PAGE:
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    Cyburbian TexanOkie's avatar
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    Quote Originally posted by illinoisplanner View post
    Some other places that come to mind include Oklahoma City, Amarillo, Lubbock, Jacksonville (FL & NC), Naples, Yorba Linda, Provo, Boise, Spokane, Reno, Bakersfield, Virginia Beach, Wichita, Arlington (TX), Springfield (MO), Fort Wayne, Grand Rapids, Mesa, Greenville (SC), and Anchorage.
    Don't forget Orange County, CA - the only county in the country with more than 3 cities in the "Top 25 Most Conservative Cities" according to the Bay Area Center for Voting Research.

    Also, just about any city in Colin County, Texas (northern Dallas suburbs - especially Plano and Frisco); the entire Phoenix metro (not just Mesa); Midland-Odessa, TX; Lake Jackson/Brazoria County, TX (part of Houston metro); Lafayette, LA; "Pensyltucky"; and the entire state of Kansas.

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    Cyburbia Administrator Dan's avatar
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    Certain "crunchy" towns are known as liberal meccas; people actually move there because they are liberal. The place where I live is among them; others include Boulder, Ann Arbor, and Burlington, Vermont.

    Some of the "chewy" towns mentioned are very conservative, but the population is mainly comprised of locals. I doubt anyone moves to ... oh, Lake Jackson, because Ron Paul represents the area, and they want to be among other conservatives.

    What are "chewy" conservative meccas, those places that other conservatives from around the country flock to specifically because it is conservative, and they can live and work among their peers? Colorado Springs is really the only place that comes to mind, thanks in no small part to military retirees, and James Dobson and Focus on the Family, who actively promoted the area as a conservative evangelical mecca.

    "Evangelical Mecca." Doesn't sound right, does it?
    Growth for growth's sake is the ideology of the cancer cell. -- Edward Abbey

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    Cyburbian beach_bum's avatar
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    I don't think you will have too much of a 'mecca' because these type of folks prefer large lot sprawl...country living, no gub-ment. Areas that come to mind are my hometown of Jacksonville, FL...large lot sprawl, navy base and naval air station, etc and basically any large southern city that is not a seat of state government. For example, I would say that the capital of NC, Raleigh and most of the surrounding areas are more liberal than the other large city in NC, Charlotte.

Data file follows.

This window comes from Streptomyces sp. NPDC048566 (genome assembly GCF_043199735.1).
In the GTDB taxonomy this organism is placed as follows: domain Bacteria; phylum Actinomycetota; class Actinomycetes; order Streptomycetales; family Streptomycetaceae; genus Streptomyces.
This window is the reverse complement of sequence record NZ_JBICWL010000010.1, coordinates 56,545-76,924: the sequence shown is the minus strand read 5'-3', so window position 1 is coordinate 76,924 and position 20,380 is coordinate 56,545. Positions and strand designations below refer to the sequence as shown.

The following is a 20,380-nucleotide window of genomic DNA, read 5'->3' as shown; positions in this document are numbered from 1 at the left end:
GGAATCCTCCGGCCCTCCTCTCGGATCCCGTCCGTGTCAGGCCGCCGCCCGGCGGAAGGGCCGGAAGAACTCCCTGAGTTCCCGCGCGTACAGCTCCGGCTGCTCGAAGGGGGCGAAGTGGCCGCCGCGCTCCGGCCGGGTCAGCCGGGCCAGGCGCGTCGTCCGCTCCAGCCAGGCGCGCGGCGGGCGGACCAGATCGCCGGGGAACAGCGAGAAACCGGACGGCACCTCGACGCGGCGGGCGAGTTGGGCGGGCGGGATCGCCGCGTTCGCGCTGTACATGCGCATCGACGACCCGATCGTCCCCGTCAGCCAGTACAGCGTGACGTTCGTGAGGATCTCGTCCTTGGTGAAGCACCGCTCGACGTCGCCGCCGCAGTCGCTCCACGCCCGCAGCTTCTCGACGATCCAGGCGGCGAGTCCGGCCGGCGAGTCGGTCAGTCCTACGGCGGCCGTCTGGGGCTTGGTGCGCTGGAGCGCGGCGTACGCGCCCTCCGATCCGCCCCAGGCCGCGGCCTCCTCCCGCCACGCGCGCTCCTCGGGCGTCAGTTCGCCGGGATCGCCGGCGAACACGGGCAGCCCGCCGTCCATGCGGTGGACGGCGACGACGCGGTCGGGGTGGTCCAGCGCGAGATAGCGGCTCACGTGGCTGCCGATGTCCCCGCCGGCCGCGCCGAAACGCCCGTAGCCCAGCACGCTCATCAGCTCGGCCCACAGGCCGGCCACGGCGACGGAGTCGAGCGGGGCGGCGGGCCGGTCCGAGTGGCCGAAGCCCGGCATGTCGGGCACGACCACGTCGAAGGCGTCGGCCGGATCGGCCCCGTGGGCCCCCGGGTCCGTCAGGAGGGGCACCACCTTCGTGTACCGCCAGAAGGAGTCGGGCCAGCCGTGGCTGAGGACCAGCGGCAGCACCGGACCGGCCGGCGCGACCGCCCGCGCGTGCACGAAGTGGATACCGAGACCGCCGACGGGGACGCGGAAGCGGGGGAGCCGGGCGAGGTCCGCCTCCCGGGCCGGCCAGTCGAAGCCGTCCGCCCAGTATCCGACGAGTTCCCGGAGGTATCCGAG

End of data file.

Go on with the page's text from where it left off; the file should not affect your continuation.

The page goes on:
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    Cyburbian ofos's avatar
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    I would guess that Ave Maria, FL, which is being developed by Tom Monaghan, founder of Domino's Pizza will be both chewy and crusty.
    “Death comes when memories of the past exceed the vision for the future.”

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    Cyburbian Planit's avatar
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    Quote Originally posted by beach_bum View post
    I don't think you will have too much of a 'mecca' because these type of folks prefer large lot sprawl...country living, no gub-ment. Areas that come to mind are my hometown of Jacksonville, FL...large lot sprawl, navy base and naval air station, etc and basically any large southern city that is not a seat of state government. For example, I would say that the capital of NC, Raleigh and most of the surrounding areas are more liberal than the other large city in NC, Charlotte.
    Yes, the areas around Charlotte is very red...I mean chewy. I think alot of that has to do with the cluster of major universities in the capitol-city area as well, while CLT is a banking-based economy.
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    Cyburbian stroskey's avatar
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    The attitudes of these populations is so different you can't really compare them. We all know liberals who do move various places to fit in and live "their way of life" but the conservative mindset doesn't think like that. It' not right or wrong, it just is a difference. Conservatives generally will pick other reasons to move somewhere, such as low taxes, a better business environment, etc. Also, people tend to become more conservative as they start a family, so moving to the suburbs is common, which in a way are "conservative towns".

    Also, I've noticed liberals tend to display what they are against whereas conservatives will display what they are for (if they display anything at all). I've never seen an anti-Flying Spaghetti Monster sticker but I've seen plenty of anti-Christianity stickers. I've seen far more anti-Bush stickers than anti-Obama stickers. Sure this is a generalization but that mindset does play a role in where we live.